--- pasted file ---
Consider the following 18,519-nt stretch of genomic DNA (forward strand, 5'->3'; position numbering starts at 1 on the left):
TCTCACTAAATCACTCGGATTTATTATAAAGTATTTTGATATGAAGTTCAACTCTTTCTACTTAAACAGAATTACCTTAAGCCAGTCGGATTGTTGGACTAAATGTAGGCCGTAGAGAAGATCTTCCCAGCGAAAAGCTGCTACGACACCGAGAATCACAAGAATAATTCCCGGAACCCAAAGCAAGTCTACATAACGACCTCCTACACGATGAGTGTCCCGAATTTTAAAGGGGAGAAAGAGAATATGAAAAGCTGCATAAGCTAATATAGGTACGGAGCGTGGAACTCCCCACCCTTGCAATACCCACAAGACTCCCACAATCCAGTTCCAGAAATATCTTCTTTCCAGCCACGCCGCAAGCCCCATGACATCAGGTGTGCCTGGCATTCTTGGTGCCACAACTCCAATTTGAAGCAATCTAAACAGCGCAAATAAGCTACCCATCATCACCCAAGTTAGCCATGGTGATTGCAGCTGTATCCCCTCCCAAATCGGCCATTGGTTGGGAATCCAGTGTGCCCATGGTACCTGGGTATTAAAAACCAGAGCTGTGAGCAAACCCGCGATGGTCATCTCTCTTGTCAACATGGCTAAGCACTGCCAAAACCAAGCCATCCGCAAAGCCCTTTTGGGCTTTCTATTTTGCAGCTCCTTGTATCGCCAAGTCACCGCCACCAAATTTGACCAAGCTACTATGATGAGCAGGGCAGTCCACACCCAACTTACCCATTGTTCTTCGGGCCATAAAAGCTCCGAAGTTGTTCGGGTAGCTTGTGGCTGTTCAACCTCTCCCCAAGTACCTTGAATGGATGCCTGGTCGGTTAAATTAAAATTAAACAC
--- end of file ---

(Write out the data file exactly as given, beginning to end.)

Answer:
Consider the following 18,519-nt stretch of genomic DNA (forward strand, 5'->3'; position numbering starts at 1 on the left):
TCTCACTAAATCACTCGGATTTATTATAAAGTATTTTGATATGAAGTTCAACTCTTTCTACTTAAACAGAATTACCTTAAGCCAGTCGGATTGTTGGACTAAATGTAGGCCGTAGAGAAGATCTTCCCAGCGAAAAGCTGCTACGACACCGAGAATCACAAGAATAATTCCCGGAACCCAAAGCAAGTCTACATAACGACCTCCTACACGATGAGTGTCCCGAATTTTAAAGGGGAGAAAGAGAATATGAAAAGCTGCATAAGCTAATATAGGTACGGAGCGTGGAACTCCCCACCCTTGCAATACCCACAAGACTCCCACAATCCAGTTCCAGAAATATCTTCTTTCCAGCCACGCCGCAAGCCCCATGACATCAGGTGTGCCTGGCATTCTTGGTGCCACAACTCCAATTTGAAGCAATCTAAACAGCGCAAATAAGCTACCCATCATCACCCAAGTTAGCCATGGTGATTGCAGCTGTATCCCCTCCCAAATCGGCCATTGGTTGGGAATCCAGTGTGCCCATGGTACCTGGGTATTAAAAACCAGAGCTGTGAGCAAACCCGCGATGGTCATCTCTCTTGTCAACATGGCTAAGCACTGCCAAAACCAAGCCATCCGCAAAGCCCTTTTGGGCTTTCTATTTTGCAGCTCCTTGTATCGCCAAGTCACCGCCACCAAATTTGACCAAGCTACTATGATGAGCAGGGCAGTCCACACCCAACTTACCCATTGTTCTTCGGGCCATAAAAGCTCCGAAGTTGTTCGGGTAGCTTGTGGCTGTTCAACCTCTCCCCAAGTACCTTGAATGGATGCCTGGTCGGTTAAATTAAAATTAAACAC